Schizophrenia is a serious mental illness, but one that is often mischaracterised as causing multiple personalities by the general public. Thanks to the lack of general knowledge about the condition, people with schizophrenia are also frequently stigmatised as being unbalanced, dangerous and violent. People with schizophrenia do not have split or multiple personalities and the vast majority are not violent.
What is Schizophrenia?
Schizophrenia is a chronic psychiatric issue that affects the way people perceive reality, potentially causing delusions, visual and aural hallucinations, disorganised thinking and disordered movement. Around 1% of the population experiences schizophrenia worldwide and the condition most commonly develops between the ages of 15 and 35. The condition may also develop later in life and is more commonly seen developing in women later in life.
Around 150,000 - 200,000 people in Australia live with schizophrenia with the severity of symptoms between these people varying wildly. Around 20% - 30% of people with schizophrenia only experience a few intermittent episodes, while for others the condition is chronic and ongoing. Unfortunately, around 10% of people with schizophrenia globally commit suicide.
Symptoms of Schizophrenia
Schizophrenia associated symptoms are broken into two roughly defined groups - positive and negative. It may appear that the symptoms are classified as good or bad, but this isn’t the case. Positive symptoms refer to those that are expressions of new affect or activity and negative refer to those that evince a lack of normal behaviour.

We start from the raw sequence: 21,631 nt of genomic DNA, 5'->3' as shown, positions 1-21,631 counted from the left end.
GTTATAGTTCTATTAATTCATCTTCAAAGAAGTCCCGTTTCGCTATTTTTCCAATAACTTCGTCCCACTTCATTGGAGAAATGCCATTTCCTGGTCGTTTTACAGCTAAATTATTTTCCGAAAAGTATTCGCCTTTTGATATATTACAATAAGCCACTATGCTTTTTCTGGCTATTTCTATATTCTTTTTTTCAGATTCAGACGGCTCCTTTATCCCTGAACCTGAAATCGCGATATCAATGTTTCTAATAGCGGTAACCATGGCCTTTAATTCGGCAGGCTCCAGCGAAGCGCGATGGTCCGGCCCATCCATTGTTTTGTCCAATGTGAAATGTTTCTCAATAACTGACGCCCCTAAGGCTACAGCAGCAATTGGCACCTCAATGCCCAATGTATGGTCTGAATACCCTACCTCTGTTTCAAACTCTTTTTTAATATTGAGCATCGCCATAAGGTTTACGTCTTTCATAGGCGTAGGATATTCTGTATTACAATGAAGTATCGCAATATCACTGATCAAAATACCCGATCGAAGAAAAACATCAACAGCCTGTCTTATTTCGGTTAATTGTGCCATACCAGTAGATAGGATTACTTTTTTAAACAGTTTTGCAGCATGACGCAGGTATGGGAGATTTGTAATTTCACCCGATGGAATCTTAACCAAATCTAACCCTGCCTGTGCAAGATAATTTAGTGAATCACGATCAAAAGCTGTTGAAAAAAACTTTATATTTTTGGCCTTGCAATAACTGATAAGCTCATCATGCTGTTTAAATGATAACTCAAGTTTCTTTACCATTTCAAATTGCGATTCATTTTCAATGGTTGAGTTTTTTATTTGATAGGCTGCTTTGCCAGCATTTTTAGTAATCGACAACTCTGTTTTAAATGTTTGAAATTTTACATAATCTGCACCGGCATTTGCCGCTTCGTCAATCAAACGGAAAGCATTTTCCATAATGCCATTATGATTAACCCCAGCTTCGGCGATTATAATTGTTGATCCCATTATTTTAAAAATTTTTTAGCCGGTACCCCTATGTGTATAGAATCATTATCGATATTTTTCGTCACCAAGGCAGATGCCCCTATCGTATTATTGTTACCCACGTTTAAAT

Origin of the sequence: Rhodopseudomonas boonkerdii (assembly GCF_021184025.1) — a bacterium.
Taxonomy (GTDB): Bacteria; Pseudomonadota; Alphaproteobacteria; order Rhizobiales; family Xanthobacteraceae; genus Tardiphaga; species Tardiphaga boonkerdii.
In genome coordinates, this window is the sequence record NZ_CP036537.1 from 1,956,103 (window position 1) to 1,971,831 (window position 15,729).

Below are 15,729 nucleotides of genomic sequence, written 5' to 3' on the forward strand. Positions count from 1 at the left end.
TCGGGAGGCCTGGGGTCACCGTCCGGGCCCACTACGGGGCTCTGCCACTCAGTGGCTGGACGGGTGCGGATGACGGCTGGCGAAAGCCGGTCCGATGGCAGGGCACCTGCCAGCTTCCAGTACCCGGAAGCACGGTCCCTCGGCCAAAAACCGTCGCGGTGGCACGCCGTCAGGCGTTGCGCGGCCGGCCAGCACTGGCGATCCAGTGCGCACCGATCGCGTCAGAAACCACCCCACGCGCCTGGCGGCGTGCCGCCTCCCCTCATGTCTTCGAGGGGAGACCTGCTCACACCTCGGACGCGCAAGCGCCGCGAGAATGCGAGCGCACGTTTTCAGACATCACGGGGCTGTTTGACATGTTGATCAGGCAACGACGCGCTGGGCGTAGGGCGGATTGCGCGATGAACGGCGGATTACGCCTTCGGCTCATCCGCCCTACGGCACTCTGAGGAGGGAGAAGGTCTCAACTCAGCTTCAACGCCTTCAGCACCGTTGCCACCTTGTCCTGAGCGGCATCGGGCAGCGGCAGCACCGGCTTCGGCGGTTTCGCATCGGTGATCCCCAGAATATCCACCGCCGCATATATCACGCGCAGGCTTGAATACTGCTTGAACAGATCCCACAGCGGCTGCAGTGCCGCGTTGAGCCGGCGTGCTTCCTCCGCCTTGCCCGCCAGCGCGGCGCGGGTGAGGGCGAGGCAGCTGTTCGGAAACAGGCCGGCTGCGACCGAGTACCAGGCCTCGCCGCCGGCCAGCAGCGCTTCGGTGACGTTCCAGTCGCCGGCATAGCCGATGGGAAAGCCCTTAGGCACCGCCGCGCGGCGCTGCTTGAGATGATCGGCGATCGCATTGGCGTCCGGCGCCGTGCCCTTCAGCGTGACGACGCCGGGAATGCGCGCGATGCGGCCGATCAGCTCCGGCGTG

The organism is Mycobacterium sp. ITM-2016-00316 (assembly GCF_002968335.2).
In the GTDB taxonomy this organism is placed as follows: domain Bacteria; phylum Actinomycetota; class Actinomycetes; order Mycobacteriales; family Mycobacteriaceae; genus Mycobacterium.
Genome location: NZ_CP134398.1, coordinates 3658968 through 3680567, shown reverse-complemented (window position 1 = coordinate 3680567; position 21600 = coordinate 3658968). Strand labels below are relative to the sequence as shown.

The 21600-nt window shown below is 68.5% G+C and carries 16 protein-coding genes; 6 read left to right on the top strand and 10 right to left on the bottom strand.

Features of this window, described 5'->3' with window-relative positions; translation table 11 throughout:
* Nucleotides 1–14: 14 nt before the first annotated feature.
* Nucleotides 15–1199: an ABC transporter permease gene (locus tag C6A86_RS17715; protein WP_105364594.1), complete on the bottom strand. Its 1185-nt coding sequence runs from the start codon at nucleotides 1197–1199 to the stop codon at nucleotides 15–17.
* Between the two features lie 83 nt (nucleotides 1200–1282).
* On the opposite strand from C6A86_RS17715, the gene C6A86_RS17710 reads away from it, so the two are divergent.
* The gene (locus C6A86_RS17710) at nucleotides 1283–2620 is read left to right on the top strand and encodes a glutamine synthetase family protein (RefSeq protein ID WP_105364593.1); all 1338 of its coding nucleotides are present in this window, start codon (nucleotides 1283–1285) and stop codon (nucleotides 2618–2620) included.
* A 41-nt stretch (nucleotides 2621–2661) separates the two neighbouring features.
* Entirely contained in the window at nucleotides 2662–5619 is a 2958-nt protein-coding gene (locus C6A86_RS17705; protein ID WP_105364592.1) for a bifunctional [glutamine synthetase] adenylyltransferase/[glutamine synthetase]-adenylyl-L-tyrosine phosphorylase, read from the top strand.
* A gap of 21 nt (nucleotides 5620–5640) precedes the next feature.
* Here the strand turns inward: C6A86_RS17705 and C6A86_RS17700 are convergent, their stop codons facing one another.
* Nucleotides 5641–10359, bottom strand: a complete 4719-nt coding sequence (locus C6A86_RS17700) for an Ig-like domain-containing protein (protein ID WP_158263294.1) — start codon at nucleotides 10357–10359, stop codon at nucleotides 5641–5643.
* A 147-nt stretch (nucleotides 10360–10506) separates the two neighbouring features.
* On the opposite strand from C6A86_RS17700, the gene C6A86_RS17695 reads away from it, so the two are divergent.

Delusions - More than 90% of people with schizophrenia experience delusions. These are characterised by a strongly held belief that persists regardless of evidence produced to the contrary or how illogical or bizarre the idea may be. Delusions are broken down into a number of categories, including:
Control - Delusions of control refer to the belief that an individual’s actions are being controlled by an outside force. This control varies from delusion to delusion, but there are commonalities when it comes to the overall methodology of “control”. Delusions of control commonly revolve around either the insertion or withdrawal of thought and ideas by an outside force like aliens or a shadowy government agency.
Grandeur - Delusions of grandeur refer to a person’s belief that they are special or important in an exaggerated way, such as being an important historical or religious figure (like Julius Caesar or Jesus), or have abilities that put them above normal people, such as telepathy or the ability to fly.
Persecution - Delusions of persecution revolve around the firmly held belief that “they” are out to get you. The delusion may be personal, focussing on a family member or colleague, but commonly the delusions are based around convoluted and outlandish conspiracies.
Reference - Someone with delusions of reference believes that they are being sent direct messages through a common medium,and that they are the only ones that can understand. Common examples include the belief that a TV show or radio program is talking directly to you.
Hallucinations - Any of the five senses can be affected by hallucinations, but the most commonly experienced by people with schizophrenia are visual and aural. Visual hallucinations can take many forms but are often personal for those that experience them, such as people, characters or images of special importance to the individual. Visual hallucinations are more often experienced alone than in company.
Aural hallucinations are also commonly personal in nature, with the person experiencing the hallucination hearing the voices of people or characters they know. Aural hallucinations are often critical, cruel, vulgar or abusive in nature.